When most people think about the people of Utah, their first imagine of our state might not include the diversity that is present today; however, it’s important that we recognize that this state is home to various communities. If you went through the schooling system in Utah, you know how much of an emphasis there is on the history of the Mormon pioneers and their story in settling Utah. However, we would like to recognize that long before the early Anglo settlers came to Utah, these lands were home to several indigenous tribes. To the best calculations, the history of the Great Basin Indians goes back to the ancient Desert Culture of 9,000 to 10,000 years. To this day, indigenous communities continue to be present in the state of Utah, with there being eight federally recognized tribes: Confederated Tribes of Goshute Indians, Navajo, Northern Ute Tribe, Northwestern Band of Shoshone, Paiute Indian Tribe of Utah, San Juan Southern Paiute, Skull Valley Band of Goshute, and White Mesa Band of the Ute Mountain Ute.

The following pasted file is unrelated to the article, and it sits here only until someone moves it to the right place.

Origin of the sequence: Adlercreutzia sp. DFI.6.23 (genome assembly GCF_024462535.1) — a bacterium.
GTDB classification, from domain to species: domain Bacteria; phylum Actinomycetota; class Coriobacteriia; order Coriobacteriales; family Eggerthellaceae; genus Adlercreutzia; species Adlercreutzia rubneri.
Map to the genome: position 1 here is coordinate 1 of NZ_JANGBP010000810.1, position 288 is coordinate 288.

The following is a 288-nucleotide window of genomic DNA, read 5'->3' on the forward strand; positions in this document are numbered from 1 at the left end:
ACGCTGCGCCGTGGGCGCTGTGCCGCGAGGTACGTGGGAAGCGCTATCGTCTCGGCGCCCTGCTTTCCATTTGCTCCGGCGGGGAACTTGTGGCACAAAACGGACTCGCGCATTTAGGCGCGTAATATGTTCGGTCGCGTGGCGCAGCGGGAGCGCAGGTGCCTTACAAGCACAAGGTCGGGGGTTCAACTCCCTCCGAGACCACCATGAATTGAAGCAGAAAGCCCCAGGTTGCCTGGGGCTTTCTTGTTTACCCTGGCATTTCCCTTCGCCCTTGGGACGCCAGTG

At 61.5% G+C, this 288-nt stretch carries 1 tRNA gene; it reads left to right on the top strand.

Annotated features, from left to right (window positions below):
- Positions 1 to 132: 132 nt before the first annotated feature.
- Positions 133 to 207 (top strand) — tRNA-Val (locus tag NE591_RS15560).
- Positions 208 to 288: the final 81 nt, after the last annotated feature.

Furthermore, shortly after the first transcontinental railroad was completed in 1869 at Promontory Summit on the north side of the Great Salt Lake, mass migration of various ethnic groups settled in the growing Salt Lake Valley. Today, people of color make up about one-fifth of the state’s population and a quarter of Salt Lake City’s population. Children of color make up the majority of students in 15 of Salt Lake City’s 27 elementary schools. And nine of those schools have populations of 80 percent or higher. Latinxs now account for approximately 22% of residents, while Asians makes up approximately 4.5% and the Pacific Islander population, mainly comprised of Samoans and Tongans, represent roughly 2% of the population of Salt Lake. Utah is also home to some 25,000 refugees.

Our communities might still be underrepresented in our state, but we’re still growing, thriving, and changing the dynamics of the state. We are here and we make our presence noted.